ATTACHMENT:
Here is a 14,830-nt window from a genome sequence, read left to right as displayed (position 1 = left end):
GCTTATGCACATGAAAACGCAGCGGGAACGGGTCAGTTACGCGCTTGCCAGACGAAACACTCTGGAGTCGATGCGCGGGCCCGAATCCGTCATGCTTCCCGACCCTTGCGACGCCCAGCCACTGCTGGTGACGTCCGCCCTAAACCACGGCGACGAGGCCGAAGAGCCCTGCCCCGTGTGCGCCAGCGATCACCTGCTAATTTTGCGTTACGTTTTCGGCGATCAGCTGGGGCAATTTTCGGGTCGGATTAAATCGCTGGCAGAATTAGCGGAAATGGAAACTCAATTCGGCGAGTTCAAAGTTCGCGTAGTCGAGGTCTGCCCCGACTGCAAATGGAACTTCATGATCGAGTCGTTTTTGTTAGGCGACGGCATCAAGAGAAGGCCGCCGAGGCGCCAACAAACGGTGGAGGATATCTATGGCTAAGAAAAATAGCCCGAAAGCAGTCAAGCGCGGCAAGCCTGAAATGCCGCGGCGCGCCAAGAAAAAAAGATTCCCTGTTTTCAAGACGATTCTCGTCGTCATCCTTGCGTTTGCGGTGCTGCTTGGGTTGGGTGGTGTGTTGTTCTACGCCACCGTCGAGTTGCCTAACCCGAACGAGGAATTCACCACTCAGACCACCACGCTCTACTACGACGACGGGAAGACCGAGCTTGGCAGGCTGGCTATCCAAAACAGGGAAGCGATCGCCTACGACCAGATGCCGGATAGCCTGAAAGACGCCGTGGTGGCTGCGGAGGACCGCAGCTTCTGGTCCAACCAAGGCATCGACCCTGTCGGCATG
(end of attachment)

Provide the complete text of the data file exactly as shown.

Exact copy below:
Here is a 14,830-nt window from a genome sequence, read left to right as displayed (position 1 = left end):
GCTTATGCACATGAAAACGCAGCGGGAACGGGTCAGTTACGCGCTTGCCAGACGAAACACTCTGGAGTCGATGCGCGGGCCCGAATCCGTCATGCTTCCCGACCCTTGCGACGCCCAGCCACTGCTGGTGACGTCCGCCCTAAACCACGGCGACGAGGCCGAAGAGCCCTGCCCCGTGTGCGCCAGCGATCACCTGCTAATTTTGCGTTACGTTTTCGGCGATCAGCTGGGGCAATTTTCGGGTCGGATTAAATCGCTGGCAGAATTAGCGGAAATGGAAACTCAATTCGGCGAGTTCAAAGTTCGCGTAGTCGAGGTCTGCCCCGACTGCAAATGGAACTTCATGATCGAGTCGTTTTTGTTAGGCGACGGCATCAAGAGAAGGCCGCCGAGGCGCCAACAAACGGTGGAGGATATCTATGGCTAAGAAAAATAGCCCGAAAGCAGTCAAGCGCGGCAAGCCTGAAATGCCGCGGCGCGCCAAGAAAAAAAGATTCCCTGTTTTCAAGACGATTCTCGTCGTCATCCTTGCGTTTGCGGTGCTGCTTGGGTTGGGTGGTGTGTTGTTCTACGCCACCGTCGAGTTGCCTAACCCGAACGAGGAATTCACCACTCAGACCACCACGCTCTACTACGACGACGGGAAGACCGAGCTTGGCAGGCTGGCTATCCAAAACAGGGAAGCGATCGCCTACGACCAGATGCCGGATAGCCTGAAAGACGCCGTGGTGGCTGCGGAGGACCGCAGCTTCTGGTCCAACCAAGGCATCGACCCTGTCGGCATG